The distinction of two Brittanys was made at least as early as the 15th century, when the names used were Britannia gallicana (Upper Brittany) and Britannia britonizans (Lower Brittany).[10] At that time, it appears that Lower Brittany had a separate fiscal status.[9] Since then, the boundary between them has changed slowly as a result of the long retreat of the Breton language.[13]

Under the ancien régime, the boundary between the two was generally in line with the province's division into nine bishoprics, with those of Rennes, Dol, Nantes, St Malo and St Brieuc considered to form Upper Brittany, while Tréguier, Vannes, Quimper and Saint-Pol-de-Léon formed Lower Brittany.[14]

In 1588, the historian Bertrand d'Argentré defined the boundary as running from the outskirts of Binic southwards to Guérande, leaving the towns of Loudéac, Josselin, and Malestroit in Upper Brittany. In 1886, Paul Sébillot noted that the boundary was deeper into what had been Breton territory, the line then running from Plouha on the north coast to Batz-sur-Mer in the south, on the Bay of Biscay.

The boundary between 'Upper' and 'Lower' Brittany is now a purely imaginary line and has no administrative or other status.[9] However, having been based on linguistic areas, the boundary does correspond very roughly to administrative borders. The town of Ploërmel is one point where the two meet.

In area, Upper Brittany now takes in something over half of the 35,000 square kilometres of the whole of Brittany, but it has some 2.5 million people, compared with Lower Brittany's 1.6 million. In the early 20th century, about 60% of the population had lived in the Breton-speaking areas.[8]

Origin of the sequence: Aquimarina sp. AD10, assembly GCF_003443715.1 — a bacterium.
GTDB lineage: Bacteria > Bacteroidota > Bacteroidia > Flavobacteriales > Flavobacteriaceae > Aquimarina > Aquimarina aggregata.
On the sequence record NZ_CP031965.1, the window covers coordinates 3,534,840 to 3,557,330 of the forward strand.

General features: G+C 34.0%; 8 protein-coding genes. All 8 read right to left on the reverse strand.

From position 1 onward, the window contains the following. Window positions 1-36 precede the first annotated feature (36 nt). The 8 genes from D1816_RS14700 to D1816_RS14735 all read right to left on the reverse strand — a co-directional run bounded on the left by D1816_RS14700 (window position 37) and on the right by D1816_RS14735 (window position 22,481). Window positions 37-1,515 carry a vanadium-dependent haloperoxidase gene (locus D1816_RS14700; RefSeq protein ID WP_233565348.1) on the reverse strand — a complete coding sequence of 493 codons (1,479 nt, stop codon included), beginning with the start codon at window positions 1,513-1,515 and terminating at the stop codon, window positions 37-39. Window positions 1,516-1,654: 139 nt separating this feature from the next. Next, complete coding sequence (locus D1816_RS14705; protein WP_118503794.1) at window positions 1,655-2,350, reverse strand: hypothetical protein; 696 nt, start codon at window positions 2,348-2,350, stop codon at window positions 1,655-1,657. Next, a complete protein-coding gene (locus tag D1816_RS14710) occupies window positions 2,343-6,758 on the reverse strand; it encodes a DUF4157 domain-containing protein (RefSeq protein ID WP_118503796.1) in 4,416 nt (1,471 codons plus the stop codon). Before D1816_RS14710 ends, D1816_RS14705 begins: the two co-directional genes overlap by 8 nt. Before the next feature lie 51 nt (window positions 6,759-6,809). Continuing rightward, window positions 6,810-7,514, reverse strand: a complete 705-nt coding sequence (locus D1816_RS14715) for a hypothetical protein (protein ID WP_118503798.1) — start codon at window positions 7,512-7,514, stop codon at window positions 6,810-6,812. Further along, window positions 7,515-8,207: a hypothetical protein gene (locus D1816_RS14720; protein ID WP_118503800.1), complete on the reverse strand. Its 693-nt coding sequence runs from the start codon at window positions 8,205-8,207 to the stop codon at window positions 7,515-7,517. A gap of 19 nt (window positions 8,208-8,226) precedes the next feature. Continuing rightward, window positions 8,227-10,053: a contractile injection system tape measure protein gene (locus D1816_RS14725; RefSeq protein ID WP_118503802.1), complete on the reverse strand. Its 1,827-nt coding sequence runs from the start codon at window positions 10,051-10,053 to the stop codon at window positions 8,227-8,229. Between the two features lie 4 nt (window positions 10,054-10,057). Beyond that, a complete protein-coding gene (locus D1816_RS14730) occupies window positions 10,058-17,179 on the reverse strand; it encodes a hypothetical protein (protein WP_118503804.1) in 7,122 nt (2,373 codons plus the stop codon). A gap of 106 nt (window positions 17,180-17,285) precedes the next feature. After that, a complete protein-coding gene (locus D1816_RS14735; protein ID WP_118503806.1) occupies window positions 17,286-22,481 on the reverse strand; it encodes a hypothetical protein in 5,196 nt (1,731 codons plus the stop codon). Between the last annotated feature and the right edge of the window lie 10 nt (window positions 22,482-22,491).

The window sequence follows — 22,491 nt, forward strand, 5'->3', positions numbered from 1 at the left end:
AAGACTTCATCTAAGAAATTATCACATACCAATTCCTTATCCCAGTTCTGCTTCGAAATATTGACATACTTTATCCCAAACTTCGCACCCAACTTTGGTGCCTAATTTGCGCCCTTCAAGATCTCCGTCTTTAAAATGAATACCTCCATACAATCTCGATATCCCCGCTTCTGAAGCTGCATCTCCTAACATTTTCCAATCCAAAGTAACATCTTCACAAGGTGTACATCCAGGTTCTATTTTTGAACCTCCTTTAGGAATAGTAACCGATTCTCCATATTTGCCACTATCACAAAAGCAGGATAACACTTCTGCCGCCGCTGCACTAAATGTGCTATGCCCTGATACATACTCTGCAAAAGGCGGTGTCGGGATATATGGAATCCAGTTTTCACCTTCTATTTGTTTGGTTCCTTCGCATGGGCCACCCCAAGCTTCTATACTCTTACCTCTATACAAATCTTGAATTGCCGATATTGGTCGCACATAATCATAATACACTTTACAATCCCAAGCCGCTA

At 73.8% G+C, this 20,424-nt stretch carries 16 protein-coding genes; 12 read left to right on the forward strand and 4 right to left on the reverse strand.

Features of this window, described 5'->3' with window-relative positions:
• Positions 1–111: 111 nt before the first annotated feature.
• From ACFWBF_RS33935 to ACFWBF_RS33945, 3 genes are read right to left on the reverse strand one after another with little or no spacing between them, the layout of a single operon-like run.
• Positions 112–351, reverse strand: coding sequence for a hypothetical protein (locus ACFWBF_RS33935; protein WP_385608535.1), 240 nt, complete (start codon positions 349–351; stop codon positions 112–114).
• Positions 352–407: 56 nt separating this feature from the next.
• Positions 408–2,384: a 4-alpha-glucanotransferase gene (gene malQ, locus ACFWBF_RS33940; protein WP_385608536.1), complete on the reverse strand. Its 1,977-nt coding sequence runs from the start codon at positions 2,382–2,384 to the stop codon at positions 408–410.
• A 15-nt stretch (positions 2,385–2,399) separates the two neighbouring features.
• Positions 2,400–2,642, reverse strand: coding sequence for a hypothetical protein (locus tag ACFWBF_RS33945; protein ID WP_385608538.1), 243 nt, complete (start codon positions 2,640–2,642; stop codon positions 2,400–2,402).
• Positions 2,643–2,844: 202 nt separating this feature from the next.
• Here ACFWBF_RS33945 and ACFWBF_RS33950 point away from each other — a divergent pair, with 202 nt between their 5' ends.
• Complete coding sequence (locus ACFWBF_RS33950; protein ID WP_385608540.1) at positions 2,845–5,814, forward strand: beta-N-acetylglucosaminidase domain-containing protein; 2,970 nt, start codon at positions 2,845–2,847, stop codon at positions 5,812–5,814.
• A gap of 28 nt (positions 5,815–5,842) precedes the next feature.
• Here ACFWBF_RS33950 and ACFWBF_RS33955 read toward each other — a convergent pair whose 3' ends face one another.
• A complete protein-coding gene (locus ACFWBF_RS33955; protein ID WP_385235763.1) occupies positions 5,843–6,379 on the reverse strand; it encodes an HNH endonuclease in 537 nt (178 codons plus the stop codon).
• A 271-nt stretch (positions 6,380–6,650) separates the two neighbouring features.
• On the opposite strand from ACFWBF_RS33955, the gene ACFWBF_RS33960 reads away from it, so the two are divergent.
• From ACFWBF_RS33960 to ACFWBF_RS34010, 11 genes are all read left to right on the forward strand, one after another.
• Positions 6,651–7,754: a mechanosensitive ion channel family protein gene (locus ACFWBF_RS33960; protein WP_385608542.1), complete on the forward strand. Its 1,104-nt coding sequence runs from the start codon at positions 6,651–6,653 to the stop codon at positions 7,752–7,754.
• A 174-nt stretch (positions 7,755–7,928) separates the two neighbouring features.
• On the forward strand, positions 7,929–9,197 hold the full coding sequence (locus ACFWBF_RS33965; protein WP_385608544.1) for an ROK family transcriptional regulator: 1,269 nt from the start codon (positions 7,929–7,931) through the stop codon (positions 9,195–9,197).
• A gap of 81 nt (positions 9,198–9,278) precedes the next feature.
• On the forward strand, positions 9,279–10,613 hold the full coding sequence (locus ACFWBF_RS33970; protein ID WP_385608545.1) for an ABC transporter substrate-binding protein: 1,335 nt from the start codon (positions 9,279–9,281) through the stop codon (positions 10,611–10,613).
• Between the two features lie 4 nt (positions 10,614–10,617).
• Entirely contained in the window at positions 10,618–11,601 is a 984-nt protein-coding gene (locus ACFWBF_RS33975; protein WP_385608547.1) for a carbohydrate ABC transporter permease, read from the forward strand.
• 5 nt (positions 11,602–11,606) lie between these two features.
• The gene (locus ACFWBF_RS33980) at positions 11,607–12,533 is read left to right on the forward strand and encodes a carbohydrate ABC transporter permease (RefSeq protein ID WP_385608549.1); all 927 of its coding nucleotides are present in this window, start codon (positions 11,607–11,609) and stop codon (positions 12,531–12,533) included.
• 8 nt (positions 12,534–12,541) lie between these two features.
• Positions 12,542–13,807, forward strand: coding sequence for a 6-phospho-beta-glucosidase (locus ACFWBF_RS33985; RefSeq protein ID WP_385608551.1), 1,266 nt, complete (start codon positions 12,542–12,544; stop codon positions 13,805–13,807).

1. ^ George Thomas Kurian, Geo-data: the world geographical encyclopedia (1989), p. 151
  2. ^ a b Leslie Choquette, Frenchmen into peasants: modernity and tradition in the peopling of French Canada (1997), p. 56 online
  3. ^ Donald Sutherland, The Chouans: the social origins of popular counter-revolution in Upper Brittany, 1770-1796 (Oxford: Clarendon Press, 1982)
  4. ^ Donald Sutherland, 'Chouannerie and popular royalism: the survival of the counter-revolutionary tradition in Upper Brittany', in Social History, v. 9 (1984), pp. 351-360
  5. ^ Roger Dupuy, 'Chouans/Chouannerie', in Albert Soboul (ed.), Dictionnaire historique de la Révolution française (1989), p. 217
  6. ^ Brittany Crepes and Galettes at french-property.com
  7. ^ Crêpes bretonnes - Brittany-Style Pancakes Recipe at theworldwidegourmet.com
  8. ^ a b c Helen Kelly-Holmes, Minority language broadcasting: Breton and Irish (2001) p. 32 online
  9. ^ a b c Maryon McDonald, "We are not French!": language, culture, and identity in Brittany (1989), p. 16 online
  10. ^ a b John T. Koch (ed.), Celtic Culture: a historical encyclopedia, Volumes 1-5 (2006), p. 244
  11. ^ John Shaun Nolan, 'School and Extended Family in the Transmission and Revitalisation of Gallo in Upper-Brittany', in Journal of Multilingual and Multicultural Development, vol. 29, issue 3 (May 2008), pp. 216-234
  12. ^ Kenneth Jackson, Linguistic Geography and the History of the Breton Language[permanent dead link] (1961), online at reference-global.com
  13. ^ Hervé Abalain, Histoire de la langue bretonne (1995), p. 30
  14. ^ Encyclopædia Britannica, Volume 4 (1894), p. 320